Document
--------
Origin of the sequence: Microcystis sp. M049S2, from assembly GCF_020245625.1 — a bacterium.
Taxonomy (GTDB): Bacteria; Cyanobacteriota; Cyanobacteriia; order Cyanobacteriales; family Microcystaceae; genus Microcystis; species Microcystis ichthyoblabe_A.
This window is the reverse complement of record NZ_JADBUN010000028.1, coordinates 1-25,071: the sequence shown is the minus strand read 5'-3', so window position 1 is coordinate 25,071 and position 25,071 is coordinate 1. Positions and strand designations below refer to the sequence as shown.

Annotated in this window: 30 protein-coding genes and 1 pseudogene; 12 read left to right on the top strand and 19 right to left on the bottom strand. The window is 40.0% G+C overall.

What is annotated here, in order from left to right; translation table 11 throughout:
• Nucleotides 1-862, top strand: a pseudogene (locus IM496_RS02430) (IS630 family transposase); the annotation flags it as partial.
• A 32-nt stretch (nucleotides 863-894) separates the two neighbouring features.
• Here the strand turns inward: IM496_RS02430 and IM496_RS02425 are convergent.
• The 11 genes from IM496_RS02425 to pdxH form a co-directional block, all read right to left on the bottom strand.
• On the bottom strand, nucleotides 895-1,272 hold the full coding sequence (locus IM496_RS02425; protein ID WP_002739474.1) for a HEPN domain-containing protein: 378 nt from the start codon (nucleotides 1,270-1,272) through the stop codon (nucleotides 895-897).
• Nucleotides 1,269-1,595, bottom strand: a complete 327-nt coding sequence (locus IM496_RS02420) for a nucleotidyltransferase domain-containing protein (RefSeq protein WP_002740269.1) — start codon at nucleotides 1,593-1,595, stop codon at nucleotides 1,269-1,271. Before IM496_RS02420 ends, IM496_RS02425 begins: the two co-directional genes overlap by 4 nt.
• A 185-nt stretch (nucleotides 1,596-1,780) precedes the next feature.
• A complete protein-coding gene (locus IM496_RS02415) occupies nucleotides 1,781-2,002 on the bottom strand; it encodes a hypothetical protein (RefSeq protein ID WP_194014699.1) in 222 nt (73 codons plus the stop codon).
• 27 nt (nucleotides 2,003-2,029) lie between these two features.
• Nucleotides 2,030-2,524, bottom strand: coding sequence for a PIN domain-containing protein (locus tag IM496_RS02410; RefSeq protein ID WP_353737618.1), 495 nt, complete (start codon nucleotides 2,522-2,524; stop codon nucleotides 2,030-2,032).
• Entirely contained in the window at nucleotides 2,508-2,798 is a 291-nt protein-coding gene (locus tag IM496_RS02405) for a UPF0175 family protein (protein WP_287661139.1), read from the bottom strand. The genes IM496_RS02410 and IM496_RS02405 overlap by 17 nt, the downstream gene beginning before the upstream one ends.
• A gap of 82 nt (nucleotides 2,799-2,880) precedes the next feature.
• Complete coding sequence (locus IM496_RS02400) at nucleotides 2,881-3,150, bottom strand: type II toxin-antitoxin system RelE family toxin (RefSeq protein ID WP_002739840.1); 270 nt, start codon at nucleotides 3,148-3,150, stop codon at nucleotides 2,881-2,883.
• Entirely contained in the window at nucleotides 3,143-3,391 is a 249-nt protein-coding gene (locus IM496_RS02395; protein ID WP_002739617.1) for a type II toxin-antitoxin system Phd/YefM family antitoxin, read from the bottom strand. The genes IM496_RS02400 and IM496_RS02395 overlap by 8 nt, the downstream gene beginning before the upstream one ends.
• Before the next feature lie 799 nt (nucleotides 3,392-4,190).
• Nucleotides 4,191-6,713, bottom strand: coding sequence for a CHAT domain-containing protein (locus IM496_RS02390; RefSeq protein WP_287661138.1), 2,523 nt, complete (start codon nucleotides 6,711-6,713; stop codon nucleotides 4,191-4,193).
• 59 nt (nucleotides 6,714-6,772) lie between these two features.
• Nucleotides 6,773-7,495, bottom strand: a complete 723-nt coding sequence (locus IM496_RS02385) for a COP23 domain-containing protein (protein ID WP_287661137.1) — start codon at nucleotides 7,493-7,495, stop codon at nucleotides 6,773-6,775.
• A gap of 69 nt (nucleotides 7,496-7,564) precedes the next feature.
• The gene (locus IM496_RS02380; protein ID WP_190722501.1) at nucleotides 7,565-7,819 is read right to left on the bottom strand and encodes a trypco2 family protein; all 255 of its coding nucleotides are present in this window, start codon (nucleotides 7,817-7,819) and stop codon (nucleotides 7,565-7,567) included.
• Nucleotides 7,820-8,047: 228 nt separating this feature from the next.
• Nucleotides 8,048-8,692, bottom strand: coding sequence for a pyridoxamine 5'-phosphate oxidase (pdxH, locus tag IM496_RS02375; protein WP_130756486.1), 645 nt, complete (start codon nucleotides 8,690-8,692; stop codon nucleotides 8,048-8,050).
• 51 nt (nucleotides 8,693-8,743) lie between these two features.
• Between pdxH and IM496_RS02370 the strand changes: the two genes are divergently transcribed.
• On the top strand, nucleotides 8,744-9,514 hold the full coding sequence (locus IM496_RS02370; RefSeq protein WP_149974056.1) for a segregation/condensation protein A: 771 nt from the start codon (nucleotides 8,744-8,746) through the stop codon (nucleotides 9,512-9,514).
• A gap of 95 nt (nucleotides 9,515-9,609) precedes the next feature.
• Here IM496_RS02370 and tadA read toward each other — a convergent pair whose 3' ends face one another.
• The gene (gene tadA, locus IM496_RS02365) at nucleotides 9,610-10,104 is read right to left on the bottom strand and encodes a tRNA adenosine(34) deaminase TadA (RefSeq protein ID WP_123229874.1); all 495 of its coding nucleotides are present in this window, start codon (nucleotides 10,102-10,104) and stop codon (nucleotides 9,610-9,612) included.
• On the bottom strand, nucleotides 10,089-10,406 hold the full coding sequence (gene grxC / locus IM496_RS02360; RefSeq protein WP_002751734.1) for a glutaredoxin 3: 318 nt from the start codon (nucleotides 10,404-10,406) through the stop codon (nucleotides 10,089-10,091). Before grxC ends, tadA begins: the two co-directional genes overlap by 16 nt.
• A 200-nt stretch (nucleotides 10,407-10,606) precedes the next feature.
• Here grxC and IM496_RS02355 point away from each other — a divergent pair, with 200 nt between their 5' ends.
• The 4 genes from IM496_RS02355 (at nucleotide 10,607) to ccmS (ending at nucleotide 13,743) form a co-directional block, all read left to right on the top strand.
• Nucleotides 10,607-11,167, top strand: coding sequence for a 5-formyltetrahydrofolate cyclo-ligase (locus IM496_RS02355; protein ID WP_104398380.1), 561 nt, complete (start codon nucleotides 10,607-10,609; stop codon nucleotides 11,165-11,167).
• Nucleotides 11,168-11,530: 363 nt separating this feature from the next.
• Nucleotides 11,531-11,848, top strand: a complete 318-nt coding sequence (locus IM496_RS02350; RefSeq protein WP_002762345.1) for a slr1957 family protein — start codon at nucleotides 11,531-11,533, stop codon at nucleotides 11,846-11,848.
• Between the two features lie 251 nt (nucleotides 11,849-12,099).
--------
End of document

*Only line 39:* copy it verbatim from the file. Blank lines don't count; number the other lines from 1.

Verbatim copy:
• Nucleotides 11,168-11,530: 363 nt separating this feature from the next.